Tuesday 15 October 2019

Maria Bailey back at work as Fine Gael awaits review of swing claim

Day at the office: Maria Bailey in the grounds of Leinster House yesterday after chairing a Dáil Housing Committee meeting. Photo: Gerry Mooney
Day at the office: Maria Bailey in the grounds of Leinster House yesterday after chairing a Dáil Housing Committee meeting. Photo: Gerry Mooney

Wayne O'Connor and Kevin Doyle

Fine Gael TD Maria Bailey has returned as chairperson of the Oireachtas Housing Committee, while the party awaits the outcome of an internal review into a personal injuries claim she took against a hotel.

The Dún Laoghaire representative chaired the committee yesterday, as Focus Ireland and the Ombudsman for Children outlined the impact that homelessness is having.

Ms Bailey's colleague Alan Farrell, who has also been at the centre of a compensation controversy, took up a similarly prominent role in Leinster House yesterday as acting chair of the Dáil.

Fine Gael has faced a backlash as a result of legal cases pursued by the two TDs.

Ms Bailey has now dropped her compensation claim against the Dean Hotel in Dublin, which was based on an incident in July 2015 when she fell from a swing.

Court papers lodged on her behalf suggested the swing should have been supervised.

It was also claimed she was unable to run "at all" for three months after the fall -but the Irish Independent previously revealed she ran a 10km race after three weeks.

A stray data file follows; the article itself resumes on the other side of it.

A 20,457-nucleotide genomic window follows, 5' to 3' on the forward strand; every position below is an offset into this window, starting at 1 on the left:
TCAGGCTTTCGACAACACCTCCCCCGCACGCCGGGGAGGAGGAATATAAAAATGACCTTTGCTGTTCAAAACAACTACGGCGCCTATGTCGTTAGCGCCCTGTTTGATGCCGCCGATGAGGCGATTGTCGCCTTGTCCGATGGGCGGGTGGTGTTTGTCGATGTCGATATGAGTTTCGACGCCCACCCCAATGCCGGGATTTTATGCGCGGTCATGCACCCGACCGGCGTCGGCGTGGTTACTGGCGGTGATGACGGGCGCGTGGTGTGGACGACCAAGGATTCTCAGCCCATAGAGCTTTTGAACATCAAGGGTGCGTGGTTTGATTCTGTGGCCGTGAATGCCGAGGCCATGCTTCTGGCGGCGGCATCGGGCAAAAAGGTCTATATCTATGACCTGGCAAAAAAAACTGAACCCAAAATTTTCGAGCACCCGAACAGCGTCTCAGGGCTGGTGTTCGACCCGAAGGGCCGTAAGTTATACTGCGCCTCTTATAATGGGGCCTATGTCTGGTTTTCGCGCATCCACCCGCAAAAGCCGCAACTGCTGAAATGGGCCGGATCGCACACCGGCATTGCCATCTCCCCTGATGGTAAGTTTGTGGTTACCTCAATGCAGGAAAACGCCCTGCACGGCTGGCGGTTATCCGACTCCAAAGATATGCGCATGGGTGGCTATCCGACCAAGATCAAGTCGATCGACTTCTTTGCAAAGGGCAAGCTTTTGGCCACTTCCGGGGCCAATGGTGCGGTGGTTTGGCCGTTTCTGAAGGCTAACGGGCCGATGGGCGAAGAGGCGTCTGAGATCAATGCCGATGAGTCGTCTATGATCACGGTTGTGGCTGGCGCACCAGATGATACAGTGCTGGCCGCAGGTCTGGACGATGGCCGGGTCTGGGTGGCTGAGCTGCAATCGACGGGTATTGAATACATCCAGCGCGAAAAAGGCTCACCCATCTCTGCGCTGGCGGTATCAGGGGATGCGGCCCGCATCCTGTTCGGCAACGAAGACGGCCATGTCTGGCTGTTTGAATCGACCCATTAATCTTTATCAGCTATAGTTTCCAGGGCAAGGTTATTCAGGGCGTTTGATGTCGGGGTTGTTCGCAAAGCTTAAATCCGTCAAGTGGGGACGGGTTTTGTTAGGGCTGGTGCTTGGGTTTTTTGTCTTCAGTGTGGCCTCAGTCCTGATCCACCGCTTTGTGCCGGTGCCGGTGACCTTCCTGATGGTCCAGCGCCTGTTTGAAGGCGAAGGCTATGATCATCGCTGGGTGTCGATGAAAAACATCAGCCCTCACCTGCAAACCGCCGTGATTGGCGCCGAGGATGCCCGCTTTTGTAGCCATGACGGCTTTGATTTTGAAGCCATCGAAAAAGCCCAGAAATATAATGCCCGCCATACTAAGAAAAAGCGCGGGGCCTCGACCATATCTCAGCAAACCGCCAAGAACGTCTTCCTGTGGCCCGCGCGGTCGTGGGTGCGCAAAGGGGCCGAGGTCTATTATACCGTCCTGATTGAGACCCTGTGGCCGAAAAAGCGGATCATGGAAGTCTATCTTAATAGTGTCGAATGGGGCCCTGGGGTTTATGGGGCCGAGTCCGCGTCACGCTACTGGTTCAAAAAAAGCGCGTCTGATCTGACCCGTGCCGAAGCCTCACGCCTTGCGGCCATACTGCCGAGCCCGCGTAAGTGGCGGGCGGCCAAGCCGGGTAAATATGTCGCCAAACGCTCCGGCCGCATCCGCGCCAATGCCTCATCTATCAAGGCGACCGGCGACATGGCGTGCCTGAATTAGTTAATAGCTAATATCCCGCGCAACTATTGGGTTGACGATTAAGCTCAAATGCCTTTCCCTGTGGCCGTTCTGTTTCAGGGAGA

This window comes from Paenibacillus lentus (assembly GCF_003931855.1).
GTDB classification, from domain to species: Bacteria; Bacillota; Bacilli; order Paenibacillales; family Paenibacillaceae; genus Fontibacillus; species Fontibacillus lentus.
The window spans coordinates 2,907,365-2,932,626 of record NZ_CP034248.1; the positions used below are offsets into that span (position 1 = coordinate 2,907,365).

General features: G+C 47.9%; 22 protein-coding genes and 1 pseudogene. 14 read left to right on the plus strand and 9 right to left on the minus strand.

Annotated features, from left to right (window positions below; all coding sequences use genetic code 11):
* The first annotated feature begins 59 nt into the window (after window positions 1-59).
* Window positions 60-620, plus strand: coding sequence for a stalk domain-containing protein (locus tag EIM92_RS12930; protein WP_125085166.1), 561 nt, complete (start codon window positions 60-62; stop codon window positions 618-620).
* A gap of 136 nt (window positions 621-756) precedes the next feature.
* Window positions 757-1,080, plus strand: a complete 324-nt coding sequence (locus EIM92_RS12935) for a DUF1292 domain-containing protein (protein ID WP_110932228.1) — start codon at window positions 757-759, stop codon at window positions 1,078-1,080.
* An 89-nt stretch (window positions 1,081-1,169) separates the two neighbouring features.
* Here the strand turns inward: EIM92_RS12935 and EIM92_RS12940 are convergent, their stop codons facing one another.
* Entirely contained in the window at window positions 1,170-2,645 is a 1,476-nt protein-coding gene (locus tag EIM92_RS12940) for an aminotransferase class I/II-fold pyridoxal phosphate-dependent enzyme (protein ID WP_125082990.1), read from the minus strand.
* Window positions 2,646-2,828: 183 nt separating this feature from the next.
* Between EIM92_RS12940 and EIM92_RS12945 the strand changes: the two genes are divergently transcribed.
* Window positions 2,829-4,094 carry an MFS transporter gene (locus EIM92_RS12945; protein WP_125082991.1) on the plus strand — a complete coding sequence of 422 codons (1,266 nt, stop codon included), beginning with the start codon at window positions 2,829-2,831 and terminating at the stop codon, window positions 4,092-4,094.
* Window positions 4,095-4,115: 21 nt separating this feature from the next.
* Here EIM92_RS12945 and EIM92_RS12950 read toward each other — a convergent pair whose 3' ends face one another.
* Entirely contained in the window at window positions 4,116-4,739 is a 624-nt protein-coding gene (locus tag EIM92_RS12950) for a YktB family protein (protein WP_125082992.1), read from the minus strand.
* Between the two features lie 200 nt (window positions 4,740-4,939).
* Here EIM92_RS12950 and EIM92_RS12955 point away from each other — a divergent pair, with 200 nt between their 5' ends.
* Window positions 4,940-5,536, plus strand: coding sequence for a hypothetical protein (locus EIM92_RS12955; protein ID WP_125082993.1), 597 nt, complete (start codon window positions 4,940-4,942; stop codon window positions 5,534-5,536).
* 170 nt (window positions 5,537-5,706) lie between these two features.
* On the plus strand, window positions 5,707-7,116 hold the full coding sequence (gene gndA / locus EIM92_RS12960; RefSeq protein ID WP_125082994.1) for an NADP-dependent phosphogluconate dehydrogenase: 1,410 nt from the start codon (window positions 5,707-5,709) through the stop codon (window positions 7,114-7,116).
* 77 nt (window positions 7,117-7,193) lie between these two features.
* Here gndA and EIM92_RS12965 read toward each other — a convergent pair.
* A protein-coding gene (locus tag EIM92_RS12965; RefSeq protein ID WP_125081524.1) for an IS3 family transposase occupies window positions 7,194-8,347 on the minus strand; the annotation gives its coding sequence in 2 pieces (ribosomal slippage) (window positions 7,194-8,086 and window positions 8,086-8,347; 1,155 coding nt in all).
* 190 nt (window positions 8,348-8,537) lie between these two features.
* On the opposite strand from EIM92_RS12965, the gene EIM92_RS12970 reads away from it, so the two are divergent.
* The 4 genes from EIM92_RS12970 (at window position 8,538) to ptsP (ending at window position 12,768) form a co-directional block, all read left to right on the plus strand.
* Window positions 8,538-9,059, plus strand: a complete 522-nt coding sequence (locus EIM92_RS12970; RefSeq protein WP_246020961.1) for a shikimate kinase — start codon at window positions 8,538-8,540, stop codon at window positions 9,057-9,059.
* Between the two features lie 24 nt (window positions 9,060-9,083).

A number of ministers criticised the TD for making the claim, saying the controversy affected Fine Gael candidates in the local elections.

Two weeks ago, Taoiseach Leo Varadkar tasked a barrister with establishing all the facts around the case. It was anticipated that senior counsel David Kennedy would have completed his report by yesterday, but Mr Varadkar said it was not yet ready.

Asked whether he would publish it, the Taoiseach said: "I'll have to see it first. There is an issue of due process here. This is an internal party inquiry, not a public inquiry. I'd have to see it first and I haven't yet."

Ms Bailey has insisted she wanted only her medical expenses of between €6,000 and €7,000 paid and was not looking for any extra damages.

This is despite the fact her endorsement of claim stated she was seeking damages for personal injury, loss, damage and inconvenience in addition to her medical costs.

The circuit court, where she took the case, can award up to €60,000 in personal injury matters.

Mr Farrell's case related to a car accident in which he suffered a whiplash injury in April 2015.

He brought a personal injuries claim for up to €15,000 against Hertz Rent-A-Car after the 8kmh collision.

The Dublin-Fingal TD was awarded €2,500 for his injuries, but a judge said there was "little or no notation to back up a claim of significant whiplash".

The TD last week defended taking the case, saying: "Liability for the accident was admitted and I am satisfied that the matter is concluded."

It recently emerged that Mr Farrell had also sought €880 for repairs to his car - but later dropped a claim for material damage.

Irish Independent

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